'Bush Lied' Argument Doesn't Match Facts -- Democrats Say
Washington Post Editorial Page Editor Fred Hiatt will no doubt upset liberal bloggers with his Monday column underscoring something the rest of the national media elite hasn't exactly underscored: that the "Bush lied, people died" line doesn't match what Democrats on the Senate Intelligence Committee found and some media outlets forwarded. For instance, on Thursday's NBC Nightly News, Brian Williams announced:
In a long-awaited report, the Senate Intelligence Committee today concluded that President Bush, Vice President Cheney and other top administration officials exaggerated and misrepresented the intelligence about Saddam Hussein and his possible connections to al Qaeda in making the case for war in Iraq. Most of the Republicans on the committee notably and sharply disagreed with some of the report's findings.
But Hiatt pointed out:
There's no question that the administration, and particularly Vice President Cheney, spoke with too much certainty at times and failed to anticipate or prepare the American people for the enormous undertaking in Iraq.
But dive into [Sen. Jay] Rockefeller's report, in search of where exactly President Bush lied about what his intelligence agencies were telling him about the threat posed by Saddam Hussein, and you may be surprised by what you find.
On Iraq's nuclear weapons program? The president's statements "were generally substantiated by intelligence community estimates."
On biological weapons, production capability and those infamous mobile laboratories? The president's statements "were substantiated by intelligence information."
On chemical weapons, then? "Substantiated by intelligence information."
On weapons of mass destruction overall (a separate section of the intelligence committee report)? "Generally substantiated by intelligence information." Delivery vehicles such as ballistic missiles? "Generally substantiated by available intelligence." Unmanned aerial vehicles that could be used to deliver WMDs? "Generally substantiated by intelligence information."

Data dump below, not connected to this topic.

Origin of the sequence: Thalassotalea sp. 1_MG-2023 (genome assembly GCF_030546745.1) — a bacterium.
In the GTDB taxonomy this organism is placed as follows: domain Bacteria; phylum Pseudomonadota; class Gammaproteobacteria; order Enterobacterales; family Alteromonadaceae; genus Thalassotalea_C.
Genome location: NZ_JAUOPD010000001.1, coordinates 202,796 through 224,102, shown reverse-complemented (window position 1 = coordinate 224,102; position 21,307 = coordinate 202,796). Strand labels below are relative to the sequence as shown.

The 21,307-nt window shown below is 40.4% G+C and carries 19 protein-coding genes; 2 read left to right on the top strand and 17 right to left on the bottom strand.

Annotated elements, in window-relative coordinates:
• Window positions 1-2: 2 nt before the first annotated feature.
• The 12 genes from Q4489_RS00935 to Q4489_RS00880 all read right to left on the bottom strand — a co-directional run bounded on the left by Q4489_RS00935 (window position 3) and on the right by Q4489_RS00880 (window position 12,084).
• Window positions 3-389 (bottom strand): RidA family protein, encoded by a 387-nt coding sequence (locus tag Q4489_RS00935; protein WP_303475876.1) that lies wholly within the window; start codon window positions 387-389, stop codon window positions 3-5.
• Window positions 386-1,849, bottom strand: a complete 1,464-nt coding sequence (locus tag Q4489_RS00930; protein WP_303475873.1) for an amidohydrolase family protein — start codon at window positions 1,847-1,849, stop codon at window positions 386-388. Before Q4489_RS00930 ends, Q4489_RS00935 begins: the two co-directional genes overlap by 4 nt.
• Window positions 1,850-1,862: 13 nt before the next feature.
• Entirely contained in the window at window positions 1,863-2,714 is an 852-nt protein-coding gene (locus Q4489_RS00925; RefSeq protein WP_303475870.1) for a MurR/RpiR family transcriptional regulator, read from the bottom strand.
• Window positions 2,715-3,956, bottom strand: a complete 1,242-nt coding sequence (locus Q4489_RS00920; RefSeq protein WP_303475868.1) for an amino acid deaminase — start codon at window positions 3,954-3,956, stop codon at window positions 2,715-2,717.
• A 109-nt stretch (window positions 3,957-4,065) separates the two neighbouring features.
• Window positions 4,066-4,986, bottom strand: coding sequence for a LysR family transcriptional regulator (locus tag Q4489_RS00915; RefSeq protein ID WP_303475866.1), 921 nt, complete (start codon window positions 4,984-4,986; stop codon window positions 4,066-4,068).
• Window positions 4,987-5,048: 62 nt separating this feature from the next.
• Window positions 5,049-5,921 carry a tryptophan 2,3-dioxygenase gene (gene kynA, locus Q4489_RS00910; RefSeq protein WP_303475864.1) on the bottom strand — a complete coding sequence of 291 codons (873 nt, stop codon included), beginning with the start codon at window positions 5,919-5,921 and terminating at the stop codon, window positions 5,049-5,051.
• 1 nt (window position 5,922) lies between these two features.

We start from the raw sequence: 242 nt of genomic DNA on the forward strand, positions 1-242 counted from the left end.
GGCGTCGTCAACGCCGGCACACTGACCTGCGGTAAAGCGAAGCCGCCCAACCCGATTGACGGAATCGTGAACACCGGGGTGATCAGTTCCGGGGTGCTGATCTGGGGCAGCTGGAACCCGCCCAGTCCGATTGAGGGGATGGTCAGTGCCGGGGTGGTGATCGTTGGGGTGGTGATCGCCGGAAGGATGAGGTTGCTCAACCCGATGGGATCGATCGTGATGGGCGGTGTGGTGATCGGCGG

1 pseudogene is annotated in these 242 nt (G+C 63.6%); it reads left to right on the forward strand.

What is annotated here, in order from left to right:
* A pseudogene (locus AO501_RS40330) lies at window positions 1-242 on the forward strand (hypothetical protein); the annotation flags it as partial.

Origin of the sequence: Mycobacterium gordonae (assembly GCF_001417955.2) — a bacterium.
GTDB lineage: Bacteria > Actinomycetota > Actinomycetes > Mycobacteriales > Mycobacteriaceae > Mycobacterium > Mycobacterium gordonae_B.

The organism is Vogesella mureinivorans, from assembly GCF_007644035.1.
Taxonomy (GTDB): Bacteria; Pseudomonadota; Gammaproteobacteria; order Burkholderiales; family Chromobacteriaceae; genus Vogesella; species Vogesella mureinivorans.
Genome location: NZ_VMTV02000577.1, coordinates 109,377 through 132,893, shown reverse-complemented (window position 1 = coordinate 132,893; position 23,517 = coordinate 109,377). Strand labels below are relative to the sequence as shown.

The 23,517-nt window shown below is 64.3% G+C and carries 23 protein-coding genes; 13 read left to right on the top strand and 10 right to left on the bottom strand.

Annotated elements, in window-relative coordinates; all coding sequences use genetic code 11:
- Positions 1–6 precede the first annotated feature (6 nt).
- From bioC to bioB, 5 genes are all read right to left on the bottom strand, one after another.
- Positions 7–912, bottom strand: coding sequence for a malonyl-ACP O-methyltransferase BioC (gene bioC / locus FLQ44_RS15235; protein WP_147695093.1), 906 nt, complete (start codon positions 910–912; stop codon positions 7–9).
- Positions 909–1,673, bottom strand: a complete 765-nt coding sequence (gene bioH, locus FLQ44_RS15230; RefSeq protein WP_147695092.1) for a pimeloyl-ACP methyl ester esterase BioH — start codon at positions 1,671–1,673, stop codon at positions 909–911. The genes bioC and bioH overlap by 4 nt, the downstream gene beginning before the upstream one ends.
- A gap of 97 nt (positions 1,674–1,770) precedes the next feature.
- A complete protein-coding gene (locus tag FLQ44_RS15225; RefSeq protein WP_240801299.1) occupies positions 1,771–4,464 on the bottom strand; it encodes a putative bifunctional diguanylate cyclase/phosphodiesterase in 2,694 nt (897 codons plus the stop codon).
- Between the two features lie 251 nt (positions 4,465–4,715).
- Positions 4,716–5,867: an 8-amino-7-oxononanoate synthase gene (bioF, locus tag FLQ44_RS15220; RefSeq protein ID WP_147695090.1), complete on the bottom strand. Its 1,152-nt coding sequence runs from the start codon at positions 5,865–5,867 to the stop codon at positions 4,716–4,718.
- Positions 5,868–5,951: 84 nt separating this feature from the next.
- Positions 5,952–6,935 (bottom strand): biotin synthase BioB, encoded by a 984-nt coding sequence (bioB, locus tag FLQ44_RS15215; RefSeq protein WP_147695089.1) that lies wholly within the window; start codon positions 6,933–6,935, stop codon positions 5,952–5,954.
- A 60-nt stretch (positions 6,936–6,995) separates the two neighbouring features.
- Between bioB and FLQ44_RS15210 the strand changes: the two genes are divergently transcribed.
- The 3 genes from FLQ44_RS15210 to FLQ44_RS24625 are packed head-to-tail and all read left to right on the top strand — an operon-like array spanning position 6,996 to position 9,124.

As you read through the report, you begin to think maybe you've mistakenly picked up the minority dissent. But, no, this is the Rockefeller indictment. So, you think, the smoking gun must appear in the section on Bush's claims about Saddam Hussein's alleged ties to terrorism.
But statements regarding Iraq's support for terrorist groups other than al-Qaeda "were substantiated by intelligence information." Statements that Iraq provided safe haven for Abu Musab al-Zarqawi and other terrorists with ties to al-Qaeda "were substantiated by the intelligence assessments," and statements regarding Iraq's contacts with al-Qaeda "were substantiated by intelligence information." The report is left to complain about "implications" and statements that "left the impression" that those contacts led to substantive Iraqi cooperation.
Hiatt concludes that the problem was not that Bush overstated the intelligence as much as the intelligence was so off-kilter, which is a danger for a president of either party. But Hiatt is left-wing enough to ignore that Democrats are especially reluctant to use military force, and so even if intelligence reports of threats were strongly worded, it might not spur any action. If President Gore had faced all this overdone intelligence on Iraq's capabilities, no one really believes he would have gone to war. It's even questionable whether President Gore would have done more to dislodge the Taliban in Afghanistan than President Clinton did.